Pulmonary Regurgitation

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Pulmonary regurgitation is a condition where the pulmonary valve, which regulates blood flow from the right side of the heart to the lungs, doesn't close properly and a portion of it leaks back to the right side of the heart.

Symptoms of Pulmonary Regurgitation

Symptoms may include:

  • Difficulty breathing and fatigue, especially during exercise
  • Chest pain, such as squeezing, pressure or tightness
  • Sensation of rapid or irregular heartbeat (palpitations)
  • Swelling of the legs or feet
  • Dizziness or fainting
  • Bluish discoloration of the nails and lips (cyanosis)

Diagnosing Pulmonary Regurgitation

Your doctor may discover pulmonary regurgitation by the following:

  • Abnormal chest sounds, such as a heart murmur
  • Distention of the jugular vein in the neck
  • Enlargement of the liver
  • Retention of fluid in the ankles

Tests may include:

  • Chest X-ray
  • Echocardiogram
  • Cardiac catheterization
  • Holter monitor

Pulmonary Regurgitation Treatment Options 

You may not need immediate treatment if you have mild or moderate symptoms. Treatment options may include:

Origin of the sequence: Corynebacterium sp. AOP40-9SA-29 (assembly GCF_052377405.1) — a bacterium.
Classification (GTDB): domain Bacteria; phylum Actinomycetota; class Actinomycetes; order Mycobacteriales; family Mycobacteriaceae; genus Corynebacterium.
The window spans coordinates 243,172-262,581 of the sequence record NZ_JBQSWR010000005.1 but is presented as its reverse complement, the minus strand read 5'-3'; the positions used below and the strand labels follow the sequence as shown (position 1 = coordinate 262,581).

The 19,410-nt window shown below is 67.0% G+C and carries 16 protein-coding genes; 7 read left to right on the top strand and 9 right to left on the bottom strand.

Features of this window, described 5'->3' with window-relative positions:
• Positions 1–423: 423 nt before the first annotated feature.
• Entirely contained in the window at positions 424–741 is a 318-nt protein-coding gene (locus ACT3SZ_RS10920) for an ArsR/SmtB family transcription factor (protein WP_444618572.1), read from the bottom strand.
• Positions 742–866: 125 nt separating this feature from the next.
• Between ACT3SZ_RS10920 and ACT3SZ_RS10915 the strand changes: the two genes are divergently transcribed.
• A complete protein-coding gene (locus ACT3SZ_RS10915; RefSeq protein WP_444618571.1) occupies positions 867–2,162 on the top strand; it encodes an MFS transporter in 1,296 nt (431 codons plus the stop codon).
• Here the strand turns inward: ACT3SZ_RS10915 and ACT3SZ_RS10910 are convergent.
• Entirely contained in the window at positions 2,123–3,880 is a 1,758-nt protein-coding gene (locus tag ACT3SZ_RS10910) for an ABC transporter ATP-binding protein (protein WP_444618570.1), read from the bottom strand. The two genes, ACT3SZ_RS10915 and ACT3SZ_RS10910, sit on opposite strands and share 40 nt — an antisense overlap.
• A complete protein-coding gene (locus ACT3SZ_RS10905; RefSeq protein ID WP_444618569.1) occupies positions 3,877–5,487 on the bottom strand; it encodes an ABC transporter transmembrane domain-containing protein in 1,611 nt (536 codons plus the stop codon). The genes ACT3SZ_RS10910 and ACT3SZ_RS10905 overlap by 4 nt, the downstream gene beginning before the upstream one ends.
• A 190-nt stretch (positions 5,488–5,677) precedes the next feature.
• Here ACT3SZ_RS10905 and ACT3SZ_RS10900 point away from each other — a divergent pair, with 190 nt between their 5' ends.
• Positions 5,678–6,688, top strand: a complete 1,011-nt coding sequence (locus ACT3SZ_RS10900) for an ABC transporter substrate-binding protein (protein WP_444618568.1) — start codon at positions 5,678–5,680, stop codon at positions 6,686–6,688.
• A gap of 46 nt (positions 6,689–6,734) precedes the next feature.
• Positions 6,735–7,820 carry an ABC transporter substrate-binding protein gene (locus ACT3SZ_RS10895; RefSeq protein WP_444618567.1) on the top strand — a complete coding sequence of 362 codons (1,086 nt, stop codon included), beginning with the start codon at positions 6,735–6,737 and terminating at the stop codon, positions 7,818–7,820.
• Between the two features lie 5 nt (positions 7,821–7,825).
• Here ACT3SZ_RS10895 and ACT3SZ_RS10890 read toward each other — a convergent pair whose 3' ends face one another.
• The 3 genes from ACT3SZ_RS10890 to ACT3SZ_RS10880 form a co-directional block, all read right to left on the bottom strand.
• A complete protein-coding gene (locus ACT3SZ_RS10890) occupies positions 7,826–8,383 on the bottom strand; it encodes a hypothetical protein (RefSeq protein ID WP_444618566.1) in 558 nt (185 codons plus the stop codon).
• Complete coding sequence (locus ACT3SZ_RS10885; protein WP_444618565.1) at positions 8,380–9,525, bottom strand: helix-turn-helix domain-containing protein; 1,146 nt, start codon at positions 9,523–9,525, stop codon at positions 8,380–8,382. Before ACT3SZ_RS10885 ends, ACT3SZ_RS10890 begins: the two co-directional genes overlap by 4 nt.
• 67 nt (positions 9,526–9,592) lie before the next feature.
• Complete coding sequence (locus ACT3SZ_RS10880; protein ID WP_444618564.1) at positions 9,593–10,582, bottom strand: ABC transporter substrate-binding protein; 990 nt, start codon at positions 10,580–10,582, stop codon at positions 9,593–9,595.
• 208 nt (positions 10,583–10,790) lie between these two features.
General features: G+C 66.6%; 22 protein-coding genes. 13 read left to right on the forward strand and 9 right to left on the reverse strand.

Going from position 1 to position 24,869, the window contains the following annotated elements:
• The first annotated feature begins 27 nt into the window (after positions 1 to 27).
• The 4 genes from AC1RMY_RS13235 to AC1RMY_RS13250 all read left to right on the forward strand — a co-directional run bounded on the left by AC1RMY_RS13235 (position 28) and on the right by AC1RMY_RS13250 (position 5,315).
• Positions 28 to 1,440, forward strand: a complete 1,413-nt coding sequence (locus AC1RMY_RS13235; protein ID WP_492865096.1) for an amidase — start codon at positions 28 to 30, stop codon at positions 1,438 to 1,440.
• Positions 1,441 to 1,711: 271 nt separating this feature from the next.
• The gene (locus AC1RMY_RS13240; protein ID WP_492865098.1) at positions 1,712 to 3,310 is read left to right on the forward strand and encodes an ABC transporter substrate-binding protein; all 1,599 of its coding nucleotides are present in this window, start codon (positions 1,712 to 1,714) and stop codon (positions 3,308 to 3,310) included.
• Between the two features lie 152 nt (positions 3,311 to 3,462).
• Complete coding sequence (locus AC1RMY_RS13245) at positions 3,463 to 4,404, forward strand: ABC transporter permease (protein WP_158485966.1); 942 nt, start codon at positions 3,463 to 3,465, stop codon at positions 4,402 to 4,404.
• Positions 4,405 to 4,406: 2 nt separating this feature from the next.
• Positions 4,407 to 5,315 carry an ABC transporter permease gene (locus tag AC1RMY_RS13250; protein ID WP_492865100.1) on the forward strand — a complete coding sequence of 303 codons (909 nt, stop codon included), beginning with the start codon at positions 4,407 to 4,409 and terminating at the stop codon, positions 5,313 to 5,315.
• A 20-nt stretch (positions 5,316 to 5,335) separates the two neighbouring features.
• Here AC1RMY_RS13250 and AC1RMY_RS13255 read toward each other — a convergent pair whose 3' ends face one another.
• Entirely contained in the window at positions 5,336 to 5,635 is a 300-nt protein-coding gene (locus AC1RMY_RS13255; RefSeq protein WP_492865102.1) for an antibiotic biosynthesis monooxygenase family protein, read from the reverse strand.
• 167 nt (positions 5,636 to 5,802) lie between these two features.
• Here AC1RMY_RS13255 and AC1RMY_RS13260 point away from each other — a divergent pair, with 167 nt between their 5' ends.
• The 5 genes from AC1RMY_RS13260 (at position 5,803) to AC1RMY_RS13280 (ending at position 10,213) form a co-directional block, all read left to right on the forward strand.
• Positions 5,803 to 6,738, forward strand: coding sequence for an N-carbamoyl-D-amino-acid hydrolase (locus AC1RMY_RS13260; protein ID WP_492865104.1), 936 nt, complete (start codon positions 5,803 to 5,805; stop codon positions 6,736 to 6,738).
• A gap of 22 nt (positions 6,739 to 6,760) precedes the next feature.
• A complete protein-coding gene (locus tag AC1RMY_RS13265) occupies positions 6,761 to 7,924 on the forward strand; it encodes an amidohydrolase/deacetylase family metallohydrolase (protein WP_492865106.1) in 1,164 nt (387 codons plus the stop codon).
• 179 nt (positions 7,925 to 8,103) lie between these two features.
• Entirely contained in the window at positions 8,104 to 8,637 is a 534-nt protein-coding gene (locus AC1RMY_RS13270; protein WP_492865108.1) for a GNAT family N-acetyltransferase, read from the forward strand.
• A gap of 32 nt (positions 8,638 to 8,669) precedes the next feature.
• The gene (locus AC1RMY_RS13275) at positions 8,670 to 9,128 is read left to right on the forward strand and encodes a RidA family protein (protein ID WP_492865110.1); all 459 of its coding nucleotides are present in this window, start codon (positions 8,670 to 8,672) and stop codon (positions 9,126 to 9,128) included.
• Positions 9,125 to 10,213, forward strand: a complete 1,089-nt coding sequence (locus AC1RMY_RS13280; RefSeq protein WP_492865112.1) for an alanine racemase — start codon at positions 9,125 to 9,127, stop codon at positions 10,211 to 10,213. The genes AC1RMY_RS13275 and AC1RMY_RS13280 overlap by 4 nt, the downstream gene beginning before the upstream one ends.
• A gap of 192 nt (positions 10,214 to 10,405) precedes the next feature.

Medication may be prescribed to treat specific symptoms associated with pulmonary regurgitation, including medication that removes extra water from the body or controls heart rhythm problems.


Common types of surgery for pulmonary regurgitation include:

  • Pulmonary valve replacement – This surgery involves removal of the diseased pulmonary valve and insertion of a new one.
  • Conduit replacement – This procedure involves placing a tube with a valve within it between the right ventricle and the pulmonary artery.
  • Percutaneous Transcatheter Pulmonary Valve Replacement – A new option for patients with pulmonary regurgitation due to pulmonary conduit failure is the Melody valve. A tissue valve is inserted via catheter through a blood vessel in the leg. It can replace the pulmonary valve without having to do open heart surgery.


Content was created using EBSCO's Health Library. Edits to original content made by Rector and Visitors of the University of Virginia. This information is not a substitute for professional medical advice.